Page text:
Unassisted or Assisted Self-Publishing

Assisted or Unassisted

By James A. Rose

Writing and self-publishing a book of high quality is a monumental task. Nobody can deny that.

Perhaps an even tougher challenge is getting that book not only to sell but sell well.

An independent author must wear even more hats than Queen Elizabeth II.

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After writing the manuscript comes cover design, sales, marketing, distribution, and customer relations.

Oh yeah, and writing your next book.

This insane workload is the reason assisted self-publishing exists.

However, as with almost every aspect of publishing, there are conflicting terms and opinions as to what constitutes assisted self-publishing and which route is best to take.

 

Assisted self-publishing options

The most common definition of assisted self-publishing is comprised of two options an author can choose.

One option being the purchase of services, usually in package form, from a company, and the other is the hiring of a book coach.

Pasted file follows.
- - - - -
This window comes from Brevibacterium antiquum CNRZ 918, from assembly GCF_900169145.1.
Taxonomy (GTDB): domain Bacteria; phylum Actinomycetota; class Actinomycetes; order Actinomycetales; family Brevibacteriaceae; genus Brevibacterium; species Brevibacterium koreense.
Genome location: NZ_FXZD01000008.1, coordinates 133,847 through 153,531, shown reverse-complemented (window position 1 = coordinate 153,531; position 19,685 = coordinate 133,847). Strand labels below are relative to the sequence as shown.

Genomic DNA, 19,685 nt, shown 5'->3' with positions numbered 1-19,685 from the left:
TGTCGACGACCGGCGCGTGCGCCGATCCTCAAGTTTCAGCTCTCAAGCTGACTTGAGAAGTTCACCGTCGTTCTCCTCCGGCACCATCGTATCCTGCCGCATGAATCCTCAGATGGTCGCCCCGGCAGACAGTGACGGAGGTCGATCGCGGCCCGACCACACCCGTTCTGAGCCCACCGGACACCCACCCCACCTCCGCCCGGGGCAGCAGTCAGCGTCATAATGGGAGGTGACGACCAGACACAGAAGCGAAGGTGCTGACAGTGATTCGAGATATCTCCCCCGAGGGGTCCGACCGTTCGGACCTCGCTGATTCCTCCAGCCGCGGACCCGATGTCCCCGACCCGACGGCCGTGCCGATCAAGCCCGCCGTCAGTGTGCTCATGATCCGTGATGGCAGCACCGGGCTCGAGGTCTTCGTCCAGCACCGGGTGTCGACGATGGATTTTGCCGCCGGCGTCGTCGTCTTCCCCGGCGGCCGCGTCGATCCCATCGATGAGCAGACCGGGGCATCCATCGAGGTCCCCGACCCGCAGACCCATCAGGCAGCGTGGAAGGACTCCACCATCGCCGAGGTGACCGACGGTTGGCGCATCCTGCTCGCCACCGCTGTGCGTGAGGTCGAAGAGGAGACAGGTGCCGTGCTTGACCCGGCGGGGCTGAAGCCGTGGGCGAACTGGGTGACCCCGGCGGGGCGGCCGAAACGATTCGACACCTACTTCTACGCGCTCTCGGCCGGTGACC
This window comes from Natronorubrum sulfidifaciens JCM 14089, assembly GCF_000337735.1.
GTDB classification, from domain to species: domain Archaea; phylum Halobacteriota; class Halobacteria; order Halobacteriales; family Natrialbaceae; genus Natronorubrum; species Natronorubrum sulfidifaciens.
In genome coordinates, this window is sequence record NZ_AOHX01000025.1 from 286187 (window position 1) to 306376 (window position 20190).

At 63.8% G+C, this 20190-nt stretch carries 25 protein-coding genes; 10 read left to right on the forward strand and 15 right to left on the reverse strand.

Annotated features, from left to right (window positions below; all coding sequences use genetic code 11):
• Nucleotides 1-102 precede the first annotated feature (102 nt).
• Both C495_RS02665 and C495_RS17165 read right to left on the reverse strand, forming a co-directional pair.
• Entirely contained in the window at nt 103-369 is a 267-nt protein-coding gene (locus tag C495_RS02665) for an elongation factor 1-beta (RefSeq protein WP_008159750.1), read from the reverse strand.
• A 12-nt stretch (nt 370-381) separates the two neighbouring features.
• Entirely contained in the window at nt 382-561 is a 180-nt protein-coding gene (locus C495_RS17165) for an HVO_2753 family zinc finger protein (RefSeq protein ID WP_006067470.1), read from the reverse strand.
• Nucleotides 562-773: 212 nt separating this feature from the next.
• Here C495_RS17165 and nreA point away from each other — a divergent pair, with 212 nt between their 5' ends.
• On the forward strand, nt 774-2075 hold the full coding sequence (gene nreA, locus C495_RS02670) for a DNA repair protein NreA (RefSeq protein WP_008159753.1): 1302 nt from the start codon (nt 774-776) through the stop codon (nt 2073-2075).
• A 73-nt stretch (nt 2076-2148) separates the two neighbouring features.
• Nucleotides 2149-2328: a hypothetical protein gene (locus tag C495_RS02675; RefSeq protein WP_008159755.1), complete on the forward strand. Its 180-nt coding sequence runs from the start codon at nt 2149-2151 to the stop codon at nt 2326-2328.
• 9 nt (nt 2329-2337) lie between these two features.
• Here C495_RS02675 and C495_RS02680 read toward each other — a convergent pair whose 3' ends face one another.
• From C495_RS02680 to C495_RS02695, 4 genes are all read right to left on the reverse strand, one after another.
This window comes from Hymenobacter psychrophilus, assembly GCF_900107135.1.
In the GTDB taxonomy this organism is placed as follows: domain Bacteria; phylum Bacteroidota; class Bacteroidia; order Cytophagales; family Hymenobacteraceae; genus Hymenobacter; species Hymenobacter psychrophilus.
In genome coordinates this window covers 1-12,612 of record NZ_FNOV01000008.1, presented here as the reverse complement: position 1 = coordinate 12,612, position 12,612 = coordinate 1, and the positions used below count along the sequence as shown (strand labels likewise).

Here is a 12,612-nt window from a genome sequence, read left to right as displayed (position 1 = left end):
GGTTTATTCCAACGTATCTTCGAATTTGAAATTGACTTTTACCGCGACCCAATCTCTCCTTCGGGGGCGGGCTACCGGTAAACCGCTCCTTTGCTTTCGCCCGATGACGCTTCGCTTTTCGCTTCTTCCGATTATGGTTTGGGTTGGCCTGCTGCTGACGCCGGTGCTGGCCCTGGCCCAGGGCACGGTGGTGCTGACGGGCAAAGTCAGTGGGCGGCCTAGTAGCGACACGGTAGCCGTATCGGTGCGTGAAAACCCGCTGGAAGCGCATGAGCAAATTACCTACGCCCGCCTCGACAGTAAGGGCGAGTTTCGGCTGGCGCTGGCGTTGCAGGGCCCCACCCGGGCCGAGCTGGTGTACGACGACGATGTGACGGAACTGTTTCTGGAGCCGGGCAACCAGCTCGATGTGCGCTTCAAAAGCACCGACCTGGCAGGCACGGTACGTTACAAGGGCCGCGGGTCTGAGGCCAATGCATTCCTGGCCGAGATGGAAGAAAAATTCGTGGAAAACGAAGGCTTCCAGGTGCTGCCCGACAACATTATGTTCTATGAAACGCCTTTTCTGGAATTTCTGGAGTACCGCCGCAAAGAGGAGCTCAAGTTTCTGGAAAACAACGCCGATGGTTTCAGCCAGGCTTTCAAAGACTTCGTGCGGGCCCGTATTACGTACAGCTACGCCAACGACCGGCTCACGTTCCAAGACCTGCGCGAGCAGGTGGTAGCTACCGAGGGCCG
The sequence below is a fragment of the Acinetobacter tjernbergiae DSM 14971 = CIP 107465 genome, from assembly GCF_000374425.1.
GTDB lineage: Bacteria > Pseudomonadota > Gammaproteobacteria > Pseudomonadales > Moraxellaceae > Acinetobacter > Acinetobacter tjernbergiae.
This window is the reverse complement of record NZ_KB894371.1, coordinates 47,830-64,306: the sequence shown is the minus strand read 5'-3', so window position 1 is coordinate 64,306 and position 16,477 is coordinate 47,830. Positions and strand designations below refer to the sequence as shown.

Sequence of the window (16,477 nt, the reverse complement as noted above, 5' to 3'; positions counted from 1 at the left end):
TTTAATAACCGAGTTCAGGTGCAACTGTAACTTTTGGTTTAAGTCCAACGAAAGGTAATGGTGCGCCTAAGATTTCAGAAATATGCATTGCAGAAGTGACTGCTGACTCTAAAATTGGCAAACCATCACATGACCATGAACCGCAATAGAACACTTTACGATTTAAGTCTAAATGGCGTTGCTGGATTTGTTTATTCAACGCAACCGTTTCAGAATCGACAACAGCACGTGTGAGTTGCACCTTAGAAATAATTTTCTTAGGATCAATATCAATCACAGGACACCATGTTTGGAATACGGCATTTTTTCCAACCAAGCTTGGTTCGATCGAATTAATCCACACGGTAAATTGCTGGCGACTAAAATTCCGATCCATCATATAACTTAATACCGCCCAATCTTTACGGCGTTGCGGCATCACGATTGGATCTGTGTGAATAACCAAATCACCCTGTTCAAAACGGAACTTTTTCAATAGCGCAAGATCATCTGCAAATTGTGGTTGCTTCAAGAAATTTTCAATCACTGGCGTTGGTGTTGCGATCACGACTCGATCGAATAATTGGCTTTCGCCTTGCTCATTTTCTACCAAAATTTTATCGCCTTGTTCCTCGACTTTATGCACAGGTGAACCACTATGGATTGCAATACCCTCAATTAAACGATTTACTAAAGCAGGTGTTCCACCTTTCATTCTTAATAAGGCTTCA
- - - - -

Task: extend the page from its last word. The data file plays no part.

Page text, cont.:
Even the term “book coach” can be confusing as I have also heard it referred to as “book shepherd.”

I would submit that there is a third choice for assisted self-publishing that involves an author hiring individual experts without the help of an intermediary.

Unless you have very deep pockets, this third path is likely your best choice.

Assisted self-publishing companies have received a lot of bad press referencing them as scams. To some extent, this reputation is deserved, but there are some reputable operations out there.

The problem with buying a service package from a company is that you will not have contact with any of the actual service providers. The company will handle all the hiring.